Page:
The Tortured Legacy of the Mexican-American War, Part 5
The President, in his first war message of May 1846, declares that the soil was ours on which hostilities were commenced by Mexico. Now I propose to try to show, that the whole of this … is, from beginning to end, the sheerest deception.
— Gen. Winfield Scott to the Secretary of War (January 1847)
Though Polk’s initial declaration of war on Mexico passed both houses of Congress with flying colors, early war fever waned within a year, picked up unassailable momentum by late 1847, and culminated in America’s first-ever nationwide anti-war movement. While the climax of that activity was political and centered (most vocally) in Washington, D.C., much of its genesis — surprising as it sounds — lay within the deployed army itself. Dreadful conditions and consequent low morale helped lay the foundation for that even before American atrocities sickened some of the soldiers, and the unexpected length of the war began to frustrate volunteers and regular troops alike.
Hygiene was terrible in military encampments from the start. Unsanitary camps, especially those filled with undisciplined volunteers lacking immunity, led to massive outbreaks of communicable diseases. Supplies were also a problem, and remained short throughout most of the war. Regular army officers — most of whom were sympathetic to the Whig Party — were convinced it was a form of political retribution from the staunchly Democratic president. There was a grain of truth in that assessment. Polk’s was — at least in the volunteer regiments — a rather politicized army. After all, every one of the 13 generals he appointed during the war was a Democrat, most former party officeholders. Mostly, though, the culprit was Polk’s policies, since he — just as George W. Bush would in the 2003 Iraq War — insisted on waging war and cutting taxes simultaneously. Partly as a result of the shortfalls and rampant disease infestations, more than 9,200 soldiers deserted the U.S. armies in Mexico — the highest for any American foreign war before or since.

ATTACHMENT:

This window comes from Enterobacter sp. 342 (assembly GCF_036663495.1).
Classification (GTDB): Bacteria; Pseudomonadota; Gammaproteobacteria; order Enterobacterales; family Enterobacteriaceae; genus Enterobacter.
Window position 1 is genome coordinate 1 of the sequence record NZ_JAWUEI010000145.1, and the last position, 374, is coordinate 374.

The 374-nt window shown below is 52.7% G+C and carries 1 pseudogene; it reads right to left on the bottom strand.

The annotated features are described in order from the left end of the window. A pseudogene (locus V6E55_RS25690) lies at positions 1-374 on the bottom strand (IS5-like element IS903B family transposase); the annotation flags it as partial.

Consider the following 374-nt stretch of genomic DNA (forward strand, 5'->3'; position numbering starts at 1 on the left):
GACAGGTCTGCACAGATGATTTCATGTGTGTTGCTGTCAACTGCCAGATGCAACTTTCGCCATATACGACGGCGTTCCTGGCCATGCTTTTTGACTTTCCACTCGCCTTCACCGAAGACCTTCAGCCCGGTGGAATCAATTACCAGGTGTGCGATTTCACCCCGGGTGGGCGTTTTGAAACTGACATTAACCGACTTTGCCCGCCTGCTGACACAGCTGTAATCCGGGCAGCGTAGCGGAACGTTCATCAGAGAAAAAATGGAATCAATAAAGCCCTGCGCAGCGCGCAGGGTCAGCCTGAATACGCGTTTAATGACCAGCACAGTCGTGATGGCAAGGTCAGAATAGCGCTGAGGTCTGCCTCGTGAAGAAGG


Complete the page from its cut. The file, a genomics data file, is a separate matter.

Patriotic dissent: The rise of military and political opposition
As the war dragged on, casualties mounted, and many veteran troops began to realize the inherent cruelty of the U.S. invasion and more political dissent infused the military ranks. In a sense it began at the top. General Taylor abhorred Polk. During his early campaign around Monterrey, the general, having heard rumors (which he did “not credit”) that Polk was dead, wrote his son-in-law, “While I regret to hear the death of anyone, I would as soon have heard of his death … as that of any other individual in the whole Union.” Coming from a serving combat-theater commander, those were profound, even shocking, sentiments.
In other cases, dissent, desertion, and even treason reigned. So disgusted with the American invasion were many recently emigrated Irish Catholic soldiers — who had often suffered abuse and ethnic riots in northeastern cities the decade before — that a battalion’s worth responded to enemy entreaties and defected to the Mexican Army. Most spent the remainder of the war as some of the fiercest fighters — and best artillerists — in the Mexican Army. They named their unit the San Patricio (Saint Patrick’s) Battalion. At one of the final major battles — Churubusco — the San Patricios rallied Mexican troops, even tearing white flags of surrender out of their hands. The Irish deserters undoubtedly knew that for them surrender meant execution for treason. Ultimately, 72 of the Irish survivors were captured and court-martialed. Seventy were sentenced to death. Forty six were actually executed — 30 in a single mass hanging. The others’ sentences were reduced to jail, 50 lashes, and being branded with the letter D, for “deserter.”